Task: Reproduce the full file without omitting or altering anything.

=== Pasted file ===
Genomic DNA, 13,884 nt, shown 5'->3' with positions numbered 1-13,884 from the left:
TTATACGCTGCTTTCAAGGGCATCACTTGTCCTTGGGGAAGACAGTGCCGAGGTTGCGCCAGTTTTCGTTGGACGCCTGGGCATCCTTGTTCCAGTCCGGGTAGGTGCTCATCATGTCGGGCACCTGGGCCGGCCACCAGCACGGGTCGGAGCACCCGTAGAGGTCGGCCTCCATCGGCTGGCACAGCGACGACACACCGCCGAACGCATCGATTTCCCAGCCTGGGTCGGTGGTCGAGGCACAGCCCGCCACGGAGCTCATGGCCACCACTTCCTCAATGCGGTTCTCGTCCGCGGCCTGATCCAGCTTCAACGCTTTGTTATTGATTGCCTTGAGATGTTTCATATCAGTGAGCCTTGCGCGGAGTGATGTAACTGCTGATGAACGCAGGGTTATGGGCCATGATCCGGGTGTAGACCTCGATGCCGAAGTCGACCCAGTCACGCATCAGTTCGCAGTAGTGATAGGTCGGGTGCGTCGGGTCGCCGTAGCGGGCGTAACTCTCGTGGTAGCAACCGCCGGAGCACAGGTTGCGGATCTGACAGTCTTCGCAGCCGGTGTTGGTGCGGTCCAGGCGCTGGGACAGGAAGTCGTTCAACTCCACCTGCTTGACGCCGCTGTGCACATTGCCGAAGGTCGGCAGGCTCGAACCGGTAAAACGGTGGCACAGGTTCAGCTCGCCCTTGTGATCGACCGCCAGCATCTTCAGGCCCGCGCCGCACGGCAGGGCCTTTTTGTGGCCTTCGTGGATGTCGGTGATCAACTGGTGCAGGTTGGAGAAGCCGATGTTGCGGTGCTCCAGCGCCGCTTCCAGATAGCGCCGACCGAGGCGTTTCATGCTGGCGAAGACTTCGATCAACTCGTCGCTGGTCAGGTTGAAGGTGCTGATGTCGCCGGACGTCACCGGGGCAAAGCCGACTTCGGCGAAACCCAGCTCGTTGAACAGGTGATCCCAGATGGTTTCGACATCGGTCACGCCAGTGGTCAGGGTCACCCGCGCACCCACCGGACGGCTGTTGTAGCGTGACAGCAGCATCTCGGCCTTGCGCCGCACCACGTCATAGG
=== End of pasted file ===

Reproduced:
Genomic DNA, 13,884 nt, shown 5'->3' with positions numbered 1-13,884 from the left:
TTATACGCTGCTTTCAAGGGCATCACTTGTCCTTGGGGAAGACAGTGCCGAGGTTGCGCCAGTTTTCGTTGGACGCCTGGGCATCCTTGTTCCAGTCCGGGTAGGTGCTCATCATGTCGGGCACCTGGGCCGGCCACCAGCACGGGTCGGAGCACCCGTAGAGGTCGGCCTCCATCGGCTGGCACAGCGACGACACACCGCCGAACGCATCGATTTCCCAGCCTGGGTCGGTGGTCGAGGCACAGCCCGCCACGGAGCTCATGGCCACCACTTCCTCAATGCGGTTCTCGTCCGCGGCCTGATCCAGCTTCAACGCTTTGTTATTGATTGCCTTGAGATGTTTCATATCAGTGAGCCTTGCGCGGAGTGATGTAACTGCTGATGAACGCAGGGTTATGGGCCATGATCCGGGTGTAGACCTCGATGCCGAAGTCGACCCAGTCACGCATCAGTTCGCAGTAGTGATAGGTCGGGTGCGTCGGGTCGCCGTAGCGGGCGTAACTCTCGTGGTAGCAACCGCCGGAGCACAGGTTGCGGATCTGACAGTCTTCGCAGCCGGTGTTGGTGCGGTCCAGGCGCTGGGACAGGAAGTCGTTCAACTCCACCTGCTTGACGCCGCTGTGCACATTGCCGAAGGTCGGCAGGCTCGAACCGGTAAAACGGTGGCACAGGTTCAGCTCGCCCTTGTGATCGACCGCCAGCATCTTCAGGCCCGCGCCGCACGGCAGGGCCTTTTTGTGGCCTTCGTGGATGTCGGTGATCAACTGGTGCAGGTTGGAGAAGCCGATGTTGCGGTGCTCCAGCGCCGCTTCCAGATAGCGCCGACCGAGGCGTTTCATGCTGGCGAAGACTTCGATCAACTCGTCGCTGGTCAGGTTGAAGGTGCTGATGTCGCCGGACGTCACCGGGGCAAAGCCGACTTCGGCGAAACCCAGCTCGTTGAACAGGTGATCCCAGATGGTTTCGACATCGGTCACGCCAGTGGTCAGGGTCACCCGCGCACCCACCGGACGGCTGTTGTAGCGTGACAGCAGCATCTCGGCCTTGCGCCGCACCACGTCATAGG